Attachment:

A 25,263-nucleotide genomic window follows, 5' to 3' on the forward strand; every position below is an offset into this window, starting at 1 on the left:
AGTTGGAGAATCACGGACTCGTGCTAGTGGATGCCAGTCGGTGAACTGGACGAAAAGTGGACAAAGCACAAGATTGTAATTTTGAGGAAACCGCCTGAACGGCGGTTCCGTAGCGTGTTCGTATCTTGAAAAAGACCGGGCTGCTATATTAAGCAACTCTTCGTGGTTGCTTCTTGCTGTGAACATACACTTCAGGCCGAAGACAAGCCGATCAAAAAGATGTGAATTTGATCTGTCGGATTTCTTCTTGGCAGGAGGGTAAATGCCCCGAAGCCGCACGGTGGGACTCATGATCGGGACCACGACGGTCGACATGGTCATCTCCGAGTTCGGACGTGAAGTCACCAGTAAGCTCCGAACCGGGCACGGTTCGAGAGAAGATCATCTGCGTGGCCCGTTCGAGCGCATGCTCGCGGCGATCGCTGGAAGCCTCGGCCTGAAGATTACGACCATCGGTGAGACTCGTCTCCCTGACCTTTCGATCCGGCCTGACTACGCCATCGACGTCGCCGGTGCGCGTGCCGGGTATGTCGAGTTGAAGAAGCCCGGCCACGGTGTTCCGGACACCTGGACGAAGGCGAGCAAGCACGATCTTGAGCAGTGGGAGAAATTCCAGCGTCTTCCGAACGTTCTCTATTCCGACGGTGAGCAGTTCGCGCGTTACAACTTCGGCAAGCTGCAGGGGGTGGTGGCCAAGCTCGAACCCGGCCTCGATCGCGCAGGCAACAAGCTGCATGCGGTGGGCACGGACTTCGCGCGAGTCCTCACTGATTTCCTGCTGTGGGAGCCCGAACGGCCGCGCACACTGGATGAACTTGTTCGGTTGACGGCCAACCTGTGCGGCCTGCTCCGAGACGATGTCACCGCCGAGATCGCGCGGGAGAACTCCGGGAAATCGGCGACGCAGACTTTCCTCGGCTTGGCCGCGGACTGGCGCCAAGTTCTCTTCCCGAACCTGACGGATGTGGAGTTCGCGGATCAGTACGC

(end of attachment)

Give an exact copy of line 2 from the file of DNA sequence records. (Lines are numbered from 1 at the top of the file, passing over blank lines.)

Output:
AGTTGGAGAATCACGGACTCGTGCTAGTGGATGCCAGTCGGTGAACTGGACGAAAAGTGGACAAAGCACAAGATTGTAATTTTGAGGAAACCGCCTGAACGGCGGTTCCGTAGCGTGTTCGTATCTTGAAAAAGACCGGGCTGCTATATTAAGCAACTCTTCGTGGTTGCTTCTTGCTGTGAACATACACTTCAGGCCGAAGACAAGCCGATCAAAAAGATGTGAATTTGATCTGTCGGATTTCTTCTTGGCAGGAGGGTAAATGCCCCGAAGCCGCACGGTGGGACTCATGATCGGGACCACGACGGTCGACATGGTCATCTCCGAGTTCGGACGTGAAGTCACCAGTAAGCTCCGAACCGGGCACGGTTCGAGAGAAGATCATCTGCGTGGCCCGTTCGAGCGCATGCTCGCGGCGATCGCTGGAAGCCTCGGCCTGAAGATTACGACCATCGGTGAGACTCGTCTCCCTGACCTTTCGATCCGGCCTGACTACGCCATCGACGTCGCCGGTGCGCGTGCCGGGTATGTCGAGTTGAAGAAGCCCGGCCACGGTGTTCCGGACACCTGGACGAAGGCGAGCAAGCACGATCTTGAGCAGTGGGAGAAATTCCAGCGTCTTCCGAACGTTCTCTATTCCGACGGTGAGCAGTTCGCGCGTTACAACTTCGGCAAGCTGCAGGGGGTGGTGGCCAAGCTCGAACCCGGCCTCGATCGCGCAGGCAACAAGCTGCATGCGGTGGGCACGGACTTCGCGCGAGTCCTCACTGATTTCCTGCTGTGGGAGCCCGAACGGCCGCGCACACTGGATGAACTTGTTCGGTTGACGGCCAACCTGTGCGGCCTGCTCCGAGACGATGTCACCGCCGAGATCGCGCGGGAGAACTCCGGGAAATCGGCGACGCAGACTTTCCTCGGCTTGGCCGCGGACTGGCGCCAAGTTCTCTTCCCGAACCTGACGGATGTGGAGTTCGCGGATCAGTACGC